"The Summer People" is the perfect introduction for those who have never read anything by Kelly Link. It eases the reader into this strange and evocative universe and features two teenage girls and a summer house with unusual residents. This one contains classical elements from popular fairytales and the ambiguous ending sets the tone for the sort of finales one can expect throughout the book.
"I Can See Right Through You" is probably one of the weirdest stories in this collection. A complex relationship between two celebrities taking place in a nudist colony, this one was interesting but oh-so strange.
The very essence of the notion of identity is explored in "Secret Identity." It features a teenage girl who lied about her identity and who travels to NYC to meet a much older man for the first time. The hotel where they're supposed to meet is hosting two conventions, one for dentists and another one for superheroes. This one moves rather slowly and can be boring at times, yet I feel that Link perfectly captured the essence of what it means to be a confused adolescent girl.
"Valley of the Girls" is another decidedly strange tale of celebrities and it also explores the notion of identity. It was the weakest of the lot and doesn't really fit with the rest of the short stories. "Origin Story" is another tale of superheroes, which makes me wonder if it occurs in the same universe as "Secret Identity." It is essentially a conversation between Bunnatine and her friend Biscuit, shooting the breeze about both mundane and supernatural things. Revelations throughout the story show that there is more to these two than meets the eye, but this remains one of the weakest pieces found in Get in Trouble.
"The New Boyfriend" is an eerie tale featuring a number of teenage girls. One of them, who already owns two of the popular realistic robot boyfriends (vampire and werewolf), receives a new one for her birthday. This one is the most difficult to find model, Ghost. Immy, one of her friends, is filled with jealousy and wants a fake boyfriend of her own. But her attempt to subvert the ghost model and make him her boyfriend will have unexpected repercussions.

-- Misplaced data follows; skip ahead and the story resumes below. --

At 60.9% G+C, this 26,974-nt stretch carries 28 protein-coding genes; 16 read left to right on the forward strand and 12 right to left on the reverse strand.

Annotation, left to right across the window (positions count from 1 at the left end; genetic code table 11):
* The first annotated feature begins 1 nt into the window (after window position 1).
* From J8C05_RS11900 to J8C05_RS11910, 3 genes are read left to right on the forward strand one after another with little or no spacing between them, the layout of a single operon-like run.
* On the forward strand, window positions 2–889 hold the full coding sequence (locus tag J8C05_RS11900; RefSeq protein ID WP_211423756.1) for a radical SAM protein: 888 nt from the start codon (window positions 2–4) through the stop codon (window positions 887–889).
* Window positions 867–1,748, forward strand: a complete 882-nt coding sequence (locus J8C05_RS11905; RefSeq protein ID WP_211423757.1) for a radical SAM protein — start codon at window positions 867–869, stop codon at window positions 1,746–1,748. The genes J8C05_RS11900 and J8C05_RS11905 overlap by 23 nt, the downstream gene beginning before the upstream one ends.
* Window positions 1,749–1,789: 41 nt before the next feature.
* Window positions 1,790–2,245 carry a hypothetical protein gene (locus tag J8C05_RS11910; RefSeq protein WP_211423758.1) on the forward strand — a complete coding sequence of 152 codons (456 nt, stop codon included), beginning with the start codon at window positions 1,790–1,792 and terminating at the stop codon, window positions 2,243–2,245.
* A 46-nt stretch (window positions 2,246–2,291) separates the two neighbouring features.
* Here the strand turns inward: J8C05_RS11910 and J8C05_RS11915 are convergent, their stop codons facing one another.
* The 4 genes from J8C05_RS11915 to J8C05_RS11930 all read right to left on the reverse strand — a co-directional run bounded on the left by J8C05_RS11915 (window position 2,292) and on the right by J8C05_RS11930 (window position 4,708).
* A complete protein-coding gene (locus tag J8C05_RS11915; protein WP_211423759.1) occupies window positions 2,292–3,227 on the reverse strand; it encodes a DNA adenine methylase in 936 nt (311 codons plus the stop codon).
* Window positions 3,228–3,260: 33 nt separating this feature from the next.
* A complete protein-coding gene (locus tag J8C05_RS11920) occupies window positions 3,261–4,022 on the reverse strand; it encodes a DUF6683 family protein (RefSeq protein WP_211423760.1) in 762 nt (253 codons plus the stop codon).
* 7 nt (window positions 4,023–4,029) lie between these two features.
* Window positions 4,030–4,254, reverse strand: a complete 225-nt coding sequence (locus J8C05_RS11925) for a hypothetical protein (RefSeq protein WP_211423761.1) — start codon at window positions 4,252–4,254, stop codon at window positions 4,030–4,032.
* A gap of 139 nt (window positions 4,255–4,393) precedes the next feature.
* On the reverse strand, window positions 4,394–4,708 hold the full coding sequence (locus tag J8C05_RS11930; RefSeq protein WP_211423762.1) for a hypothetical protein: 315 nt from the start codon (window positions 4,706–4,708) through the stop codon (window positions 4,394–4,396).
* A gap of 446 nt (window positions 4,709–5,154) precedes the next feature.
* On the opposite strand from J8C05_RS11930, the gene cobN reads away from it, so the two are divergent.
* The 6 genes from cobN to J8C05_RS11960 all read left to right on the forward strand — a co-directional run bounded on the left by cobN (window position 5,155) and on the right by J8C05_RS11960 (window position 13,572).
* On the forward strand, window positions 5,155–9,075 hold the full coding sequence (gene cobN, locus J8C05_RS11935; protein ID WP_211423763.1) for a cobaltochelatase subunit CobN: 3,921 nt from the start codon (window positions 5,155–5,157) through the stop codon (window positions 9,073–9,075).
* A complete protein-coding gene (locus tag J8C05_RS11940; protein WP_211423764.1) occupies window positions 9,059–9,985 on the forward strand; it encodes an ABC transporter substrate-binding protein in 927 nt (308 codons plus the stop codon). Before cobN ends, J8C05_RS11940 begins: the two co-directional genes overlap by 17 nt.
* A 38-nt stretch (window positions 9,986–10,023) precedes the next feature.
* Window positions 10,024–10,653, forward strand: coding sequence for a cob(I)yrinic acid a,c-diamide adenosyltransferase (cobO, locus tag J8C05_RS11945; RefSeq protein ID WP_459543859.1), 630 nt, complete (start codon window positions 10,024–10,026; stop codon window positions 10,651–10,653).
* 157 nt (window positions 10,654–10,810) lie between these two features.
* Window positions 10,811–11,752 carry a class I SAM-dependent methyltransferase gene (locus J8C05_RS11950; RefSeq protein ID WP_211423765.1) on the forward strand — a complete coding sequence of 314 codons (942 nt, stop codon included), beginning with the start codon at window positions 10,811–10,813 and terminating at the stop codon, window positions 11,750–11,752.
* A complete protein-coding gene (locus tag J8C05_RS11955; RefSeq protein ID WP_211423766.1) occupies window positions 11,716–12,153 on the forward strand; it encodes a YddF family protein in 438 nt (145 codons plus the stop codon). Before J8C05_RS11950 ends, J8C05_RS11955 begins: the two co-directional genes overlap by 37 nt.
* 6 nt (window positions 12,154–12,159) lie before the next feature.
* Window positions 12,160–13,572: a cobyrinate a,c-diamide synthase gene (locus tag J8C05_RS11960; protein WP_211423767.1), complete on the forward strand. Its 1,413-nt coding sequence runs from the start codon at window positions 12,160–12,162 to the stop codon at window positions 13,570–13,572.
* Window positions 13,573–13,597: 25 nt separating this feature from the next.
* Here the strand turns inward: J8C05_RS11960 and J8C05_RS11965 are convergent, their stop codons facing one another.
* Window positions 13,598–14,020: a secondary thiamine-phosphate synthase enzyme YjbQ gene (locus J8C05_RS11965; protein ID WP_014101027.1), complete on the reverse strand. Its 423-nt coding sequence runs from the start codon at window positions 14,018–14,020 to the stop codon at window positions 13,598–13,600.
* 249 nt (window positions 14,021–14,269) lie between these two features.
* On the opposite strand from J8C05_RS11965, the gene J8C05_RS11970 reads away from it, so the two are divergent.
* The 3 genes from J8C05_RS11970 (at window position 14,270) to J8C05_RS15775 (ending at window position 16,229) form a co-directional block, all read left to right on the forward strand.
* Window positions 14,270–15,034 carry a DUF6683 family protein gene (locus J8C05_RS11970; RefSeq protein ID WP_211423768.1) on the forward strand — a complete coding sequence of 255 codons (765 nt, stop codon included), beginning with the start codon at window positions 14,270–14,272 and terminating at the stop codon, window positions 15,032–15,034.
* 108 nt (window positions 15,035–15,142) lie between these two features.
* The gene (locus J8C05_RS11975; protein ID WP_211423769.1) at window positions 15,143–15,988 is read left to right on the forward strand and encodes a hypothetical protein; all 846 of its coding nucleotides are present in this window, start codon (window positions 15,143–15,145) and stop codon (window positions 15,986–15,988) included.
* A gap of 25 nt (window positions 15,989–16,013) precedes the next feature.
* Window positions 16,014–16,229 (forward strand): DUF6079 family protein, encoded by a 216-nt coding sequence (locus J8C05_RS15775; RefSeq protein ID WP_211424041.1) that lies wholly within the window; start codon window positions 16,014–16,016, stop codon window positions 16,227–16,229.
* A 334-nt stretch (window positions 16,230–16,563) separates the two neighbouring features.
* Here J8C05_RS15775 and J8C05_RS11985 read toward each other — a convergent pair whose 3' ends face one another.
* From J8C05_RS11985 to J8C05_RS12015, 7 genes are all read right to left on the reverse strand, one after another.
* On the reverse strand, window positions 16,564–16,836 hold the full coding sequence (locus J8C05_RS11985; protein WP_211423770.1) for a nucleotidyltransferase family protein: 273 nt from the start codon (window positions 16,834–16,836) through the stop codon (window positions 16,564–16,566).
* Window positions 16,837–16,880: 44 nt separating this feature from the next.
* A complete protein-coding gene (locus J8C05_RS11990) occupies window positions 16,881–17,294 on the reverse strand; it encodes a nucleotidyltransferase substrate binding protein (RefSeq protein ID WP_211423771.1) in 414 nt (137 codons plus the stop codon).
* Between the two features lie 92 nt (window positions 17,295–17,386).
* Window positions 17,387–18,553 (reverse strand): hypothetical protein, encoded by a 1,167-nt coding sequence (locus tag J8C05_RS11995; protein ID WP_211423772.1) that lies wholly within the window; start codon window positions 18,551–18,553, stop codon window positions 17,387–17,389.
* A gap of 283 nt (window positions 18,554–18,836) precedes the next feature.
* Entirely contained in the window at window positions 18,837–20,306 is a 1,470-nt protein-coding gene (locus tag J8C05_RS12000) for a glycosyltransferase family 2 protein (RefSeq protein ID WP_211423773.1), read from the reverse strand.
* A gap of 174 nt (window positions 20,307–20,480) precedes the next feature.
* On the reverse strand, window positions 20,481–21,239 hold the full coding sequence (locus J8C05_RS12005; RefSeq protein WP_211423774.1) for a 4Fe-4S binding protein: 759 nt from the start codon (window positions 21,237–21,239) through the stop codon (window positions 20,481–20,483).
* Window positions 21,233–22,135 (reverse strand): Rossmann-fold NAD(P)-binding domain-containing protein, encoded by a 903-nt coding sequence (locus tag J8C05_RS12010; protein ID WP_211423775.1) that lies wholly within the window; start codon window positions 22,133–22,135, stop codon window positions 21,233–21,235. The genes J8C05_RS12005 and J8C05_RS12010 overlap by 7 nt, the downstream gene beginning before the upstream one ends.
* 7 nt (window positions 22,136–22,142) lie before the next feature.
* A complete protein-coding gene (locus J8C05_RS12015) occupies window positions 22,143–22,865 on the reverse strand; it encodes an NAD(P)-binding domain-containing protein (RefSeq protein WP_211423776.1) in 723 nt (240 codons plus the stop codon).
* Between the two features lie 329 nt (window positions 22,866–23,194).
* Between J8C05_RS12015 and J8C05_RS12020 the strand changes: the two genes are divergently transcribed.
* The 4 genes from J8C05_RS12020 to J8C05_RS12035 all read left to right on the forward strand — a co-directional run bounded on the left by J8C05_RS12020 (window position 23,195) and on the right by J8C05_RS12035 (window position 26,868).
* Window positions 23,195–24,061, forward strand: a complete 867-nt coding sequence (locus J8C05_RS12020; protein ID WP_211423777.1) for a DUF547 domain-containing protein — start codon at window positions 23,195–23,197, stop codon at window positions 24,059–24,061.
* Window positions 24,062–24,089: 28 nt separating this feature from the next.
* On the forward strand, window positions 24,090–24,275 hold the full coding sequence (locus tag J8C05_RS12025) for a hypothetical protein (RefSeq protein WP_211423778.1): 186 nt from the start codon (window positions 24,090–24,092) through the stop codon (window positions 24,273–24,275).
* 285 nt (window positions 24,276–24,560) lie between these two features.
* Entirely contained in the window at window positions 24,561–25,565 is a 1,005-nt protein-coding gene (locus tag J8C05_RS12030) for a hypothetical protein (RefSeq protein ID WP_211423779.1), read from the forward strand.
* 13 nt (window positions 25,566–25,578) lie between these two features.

The very best piece of this collection is "Two Houses." A ghost story featuring a group of astronauts, it is absolutely brilliant. Odd that I could forget about it in a few short weeks. . .
"Light" closes the show and takes place in a futuristic state of Florida where a panoply of pocket universes can be explored and whose contents now bleed into our own universe. It features a lonely woman who has to deal with her gay twin and whose world is turned upside down. This one is otherworldly but can be quite random at times, as if the author didn't really know where she was going and made everything up as she went along.
In the end, although these stories don't stay with you afterwards, there is no denying that Get in Trouble is nevertheless a compelling and engaging read. Weird and surreal and eccentric, to be sure, but simultaneously hauntingly familiar for the most part. Some stories are also suprisingly touching and this collection is definitely worth a read. Especially if, like me, you have never read anything by Kelly Link.